The 3 percent/three years threshold is one supported by many investors, as evidenced from the 2014 proxy season. The Council of Institutional Investors Jan. 13 wrote to 22 companies asking them to scale back their management access proposals to “be respectful of what U.S. shareholders increasingly regard as the norm”.
McRitchie said he was “delighted” by the SEC's response to his request that the staff reconsider the Whole Foods decision. He told BBNA Jan. 20 that the staff's interpretation of the exclusion has “significantly broadened” in recent years, starting with proposals by shareholder activist John Chevedden and others on special meetings.
“I am quite confident that once” the SEC completes its review, it will recognize that for the staff to continue to apply its recent interpretation, it will “need to go through the rulemaking process,” McRitchie said. “However, I would recommend simply going back to the original narrow application of [Rule 14a-8(i)(9)] and issuing a staff legal bulletin to clarify the narrow focus of the rule.”
In a statement, New York City Comptroller Scott Stringer suggested that the SEC's review will mean that the almost 100 companies that received proxy access proposals this season “can no longer exploit an overly-broad interpretation of the competing proposal rule to disenfranchise shareowners.”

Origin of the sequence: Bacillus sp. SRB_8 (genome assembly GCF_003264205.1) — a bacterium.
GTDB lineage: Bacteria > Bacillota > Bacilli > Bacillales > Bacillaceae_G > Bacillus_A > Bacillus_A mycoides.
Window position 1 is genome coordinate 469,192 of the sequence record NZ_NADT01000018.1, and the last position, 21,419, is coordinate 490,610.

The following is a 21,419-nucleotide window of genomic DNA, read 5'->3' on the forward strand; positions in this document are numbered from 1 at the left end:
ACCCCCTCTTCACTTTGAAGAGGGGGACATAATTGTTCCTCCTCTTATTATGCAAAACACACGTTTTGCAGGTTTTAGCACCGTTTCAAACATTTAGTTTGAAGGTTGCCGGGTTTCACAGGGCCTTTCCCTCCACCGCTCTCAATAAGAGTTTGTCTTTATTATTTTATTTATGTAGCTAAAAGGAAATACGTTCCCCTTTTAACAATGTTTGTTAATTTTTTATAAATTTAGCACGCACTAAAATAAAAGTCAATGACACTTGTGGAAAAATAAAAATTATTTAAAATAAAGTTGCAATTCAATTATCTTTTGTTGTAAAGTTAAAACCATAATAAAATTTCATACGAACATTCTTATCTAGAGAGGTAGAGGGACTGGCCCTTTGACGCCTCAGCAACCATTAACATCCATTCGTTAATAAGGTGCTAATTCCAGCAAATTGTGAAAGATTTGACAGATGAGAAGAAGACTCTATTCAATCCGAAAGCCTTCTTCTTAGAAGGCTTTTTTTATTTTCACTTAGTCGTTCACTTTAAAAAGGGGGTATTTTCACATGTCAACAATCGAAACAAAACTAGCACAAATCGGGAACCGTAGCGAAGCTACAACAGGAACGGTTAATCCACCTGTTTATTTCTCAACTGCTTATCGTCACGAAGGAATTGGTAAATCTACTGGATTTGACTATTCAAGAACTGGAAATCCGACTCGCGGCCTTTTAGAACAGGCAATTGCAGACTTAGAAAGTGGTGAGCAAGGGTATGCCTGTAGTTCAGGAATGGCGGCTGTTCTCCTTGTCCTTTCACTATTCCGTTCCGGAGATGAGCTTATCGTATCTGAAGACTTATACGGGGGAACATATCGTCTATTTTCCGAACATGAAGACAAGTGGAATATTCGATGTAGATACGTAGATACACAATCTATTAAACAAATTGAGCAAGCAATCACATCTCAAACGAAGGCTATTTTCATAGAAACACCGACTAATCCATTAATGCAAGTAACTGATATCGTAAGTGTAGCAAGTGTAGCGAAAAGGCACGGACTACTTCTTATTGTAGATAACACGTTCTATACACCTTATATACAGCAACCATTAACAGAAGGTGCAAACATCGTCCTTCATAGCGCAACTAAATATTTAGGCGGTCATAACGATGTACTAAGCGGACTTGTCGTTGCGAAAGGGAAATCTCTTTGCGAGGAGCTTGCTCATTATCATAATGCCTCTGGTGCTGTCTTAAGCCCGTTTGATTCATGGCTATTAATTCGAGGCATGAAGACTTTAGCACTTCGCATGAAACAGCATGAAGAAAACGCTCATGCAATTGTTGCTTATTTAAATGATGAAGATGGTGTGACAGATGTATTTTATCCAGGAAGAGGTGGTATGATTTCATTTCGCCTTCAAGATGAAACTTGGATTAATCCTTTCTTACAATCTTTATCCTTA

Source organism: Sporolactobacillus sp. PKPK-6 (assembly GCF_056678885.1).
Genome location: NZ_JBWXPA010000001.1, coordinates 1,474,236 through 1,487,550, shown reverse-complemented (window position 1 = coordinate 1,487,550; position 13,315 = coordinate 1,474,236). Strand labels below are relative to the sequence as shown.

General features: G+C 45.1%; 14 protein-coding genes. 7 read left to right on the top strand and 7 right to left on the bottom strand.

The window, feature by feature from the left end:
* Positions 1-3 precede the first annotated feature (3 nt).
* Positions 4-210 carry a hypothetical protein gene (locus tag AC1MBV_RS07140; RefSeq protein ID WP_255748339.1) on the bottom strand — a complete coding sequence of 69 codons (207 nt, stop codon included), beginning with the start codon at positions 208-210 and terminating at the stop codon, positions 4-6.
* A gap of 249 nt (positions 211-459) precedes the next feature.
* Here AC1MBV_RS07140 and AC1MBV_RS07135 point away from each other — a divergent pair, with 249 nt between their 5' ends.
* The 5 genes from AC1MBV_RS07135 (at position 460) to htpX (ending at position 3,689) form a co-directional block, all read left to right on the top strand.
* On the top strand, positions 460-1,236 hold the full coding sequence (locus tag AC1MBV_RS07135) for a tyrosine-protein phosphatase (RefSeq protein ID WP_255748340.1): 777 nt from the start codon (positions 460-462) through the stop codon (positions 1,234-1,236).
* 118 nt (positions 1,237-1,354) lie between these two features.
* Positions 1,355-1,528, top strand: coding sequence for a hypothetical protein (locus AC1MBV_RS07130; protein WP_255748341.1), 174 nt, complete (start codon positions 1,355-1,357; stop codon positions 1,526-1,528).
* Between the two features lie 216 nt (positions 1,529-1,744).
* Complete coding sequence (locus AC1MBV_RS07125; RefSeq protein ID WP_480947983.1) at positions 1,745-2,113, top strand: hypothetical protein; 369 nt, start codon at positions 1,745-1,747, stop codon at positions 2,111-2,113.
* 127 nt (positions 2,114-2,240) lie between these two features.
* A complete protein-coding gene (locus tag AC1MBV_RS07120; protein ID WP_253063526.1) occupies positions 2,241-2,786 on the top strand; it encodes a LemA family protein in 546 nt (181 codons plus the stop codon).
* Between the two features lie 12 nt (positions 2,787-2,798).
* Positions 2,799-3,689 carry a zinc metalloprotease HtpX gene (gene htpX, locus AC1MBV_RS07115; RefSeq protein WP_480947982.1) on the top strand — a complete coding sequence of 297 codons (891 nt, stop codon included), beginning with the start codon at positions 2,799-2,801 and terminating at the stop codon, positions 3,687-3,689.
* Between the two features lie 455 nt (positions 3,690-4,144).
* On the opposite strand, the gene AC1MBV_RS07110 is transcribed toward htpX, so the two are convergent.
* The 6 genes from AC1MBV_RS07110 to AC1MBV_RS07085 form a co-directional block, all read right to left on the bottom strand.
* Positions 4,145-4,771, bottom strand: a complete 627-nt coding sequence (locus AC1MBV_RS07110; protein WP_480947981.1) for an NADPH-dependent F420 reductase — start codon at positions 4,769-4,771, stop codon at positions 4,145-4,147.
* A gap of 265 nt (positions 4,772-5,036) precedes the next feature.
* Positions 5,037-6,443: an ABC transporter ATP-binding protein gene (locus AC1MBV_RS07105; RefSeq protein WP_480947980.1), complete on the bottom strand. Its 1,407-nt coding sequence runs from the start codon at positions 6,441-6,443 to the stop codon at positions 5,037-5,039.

“Boards that decide to exclude these proposals anyway not only face opposition to their director nominees from institutional investors, including the City's pension funds, they now also do so without the cover of SEC no-action letters,” said Stringer, who has led an initiative responsible for 75 proxy access resolutions this season.
However, attorneys stress that companies are not required to obtain no-action relief from Corp. Fin. in order to exclude shareholder proposals. Instead, the shareholder proposal rule merely requires a company to notify the SEC that it intends to exclude a resolution.
“The determinations reached in these no-action letters do not and cannot adjudicate the merits of a company's position with respect to the proposal,” Sullivan & Cromwell LLP said in a Jan. 16 client memorandum. “Only a court such as the U.S. District Court can decide whether a company is obligated to include shareholder proposals in its proxy materials.”
Attorneys also said the suspension of no-action relief will not stop companies from offering a management access resolution and omitting from their proxy materials conflicting proposals submitted by shareholders.